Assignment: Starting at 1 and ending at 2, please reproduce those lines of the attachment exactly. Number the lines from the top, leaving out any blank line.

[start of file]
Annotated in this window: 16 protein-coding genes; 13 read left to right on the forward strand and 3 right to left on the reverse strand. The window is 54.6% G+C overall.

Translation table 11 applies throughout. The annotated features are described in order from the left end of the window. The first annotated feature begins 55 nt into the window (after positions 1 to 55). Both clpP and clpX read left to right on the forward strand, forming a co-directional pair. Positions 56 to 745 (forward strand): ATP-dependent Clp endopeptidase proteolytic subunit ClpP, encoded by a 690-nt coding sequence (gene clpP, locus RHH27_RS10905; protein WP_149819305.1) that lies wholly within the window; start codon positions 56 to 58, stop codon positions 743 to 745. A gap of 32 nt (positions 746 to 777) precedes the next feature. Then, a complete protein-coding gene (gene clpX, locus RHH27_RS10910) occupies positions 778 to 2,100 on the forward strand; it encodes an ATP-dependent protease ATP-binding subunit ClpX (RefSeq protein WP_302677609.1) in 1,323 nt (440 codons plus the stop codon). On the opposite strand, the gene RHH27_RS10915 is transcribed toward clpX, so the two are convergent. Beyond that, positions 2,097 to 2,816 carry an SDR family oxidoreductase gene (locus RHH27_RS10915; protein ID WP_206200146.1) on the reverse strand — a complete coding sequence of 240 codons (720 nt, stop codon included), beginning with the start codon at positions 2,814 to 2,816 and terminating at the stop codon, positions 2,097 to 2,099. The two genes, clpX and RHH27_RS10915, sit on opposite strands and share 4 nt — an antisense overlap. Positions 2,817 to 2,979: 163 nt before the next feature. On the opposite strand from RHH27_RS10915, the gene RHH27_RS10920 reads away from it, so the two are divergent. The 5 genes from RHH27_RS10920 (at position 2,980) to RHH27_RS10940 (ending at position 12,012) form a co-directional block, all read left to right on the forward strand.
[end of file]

Annotated in this window: 16 protein-coding genes; 13 read left to right on the forward strand and 3 right to left on the reverse strand. The window is 54.6% G+C overall.

Translation table 11 applies throughout. The annotated features are described in order from the left end of the window. The first annotated feature begins 55 nt into the window (after positions 1 to 55). Both clpP and clpX read left to right on the forward strand, forming a co-directional pair. Positions 56 to 745 (forward strand): ATP-dependent Clp endopeptidase proteolytic subunit ClpP, encoded by a 690-nt coding sequence (gene clpP, locus RHH27_RS10905; protein WP_149819305.1) that lies wholly within the window; start codon positions 56 to 58, stop codon positions 743 to 745. A gap of 32 nt (positions 746 to 777) precedes the next feature. Then, a complete protein-coding gene (gene clpX, locus RHH27_RS10910) occupies positions 778 to 2,100 on the forward strand; it encodes an ATP-dependent protease ATP-binding subunit ClpX (RefSeq protein WP_302677609.1) in 1,323 nt (440 codons plus the stop codon). On the opposite strand, the gene RHH27_RS10915 is transcribed toward clpX, so the two are convergent. Beyond that, positions 2,097 to 2,816 carry an SDR family oxidoreductase gene (locus RHH27_RS10915; protein ID WP_206200146.1) on the reverse strand — a complete coding sequence of 240 codons (720 nt, stop codon included), beginning with the start codon at positions 2,814 to 2,816 and terminating at the stop codon, positions 2,097 to 2,099. The two genes, clpX and RHH27_RS10915, sit on opposite strands and share 4 nt — an antisense overlap. Positions 2,817 to 2,979: 163 nt before the next feature. On the opposite strand from RHH27_RS10915, the gene RHH27_RS10920 reads away from it, so the two are divergent. The 5 genes from RHH27_RS10920 (at position 2,980) to RHH27_RS10940 (ending at position 12,012) form a co-directional block, all read left to right on the forward strand.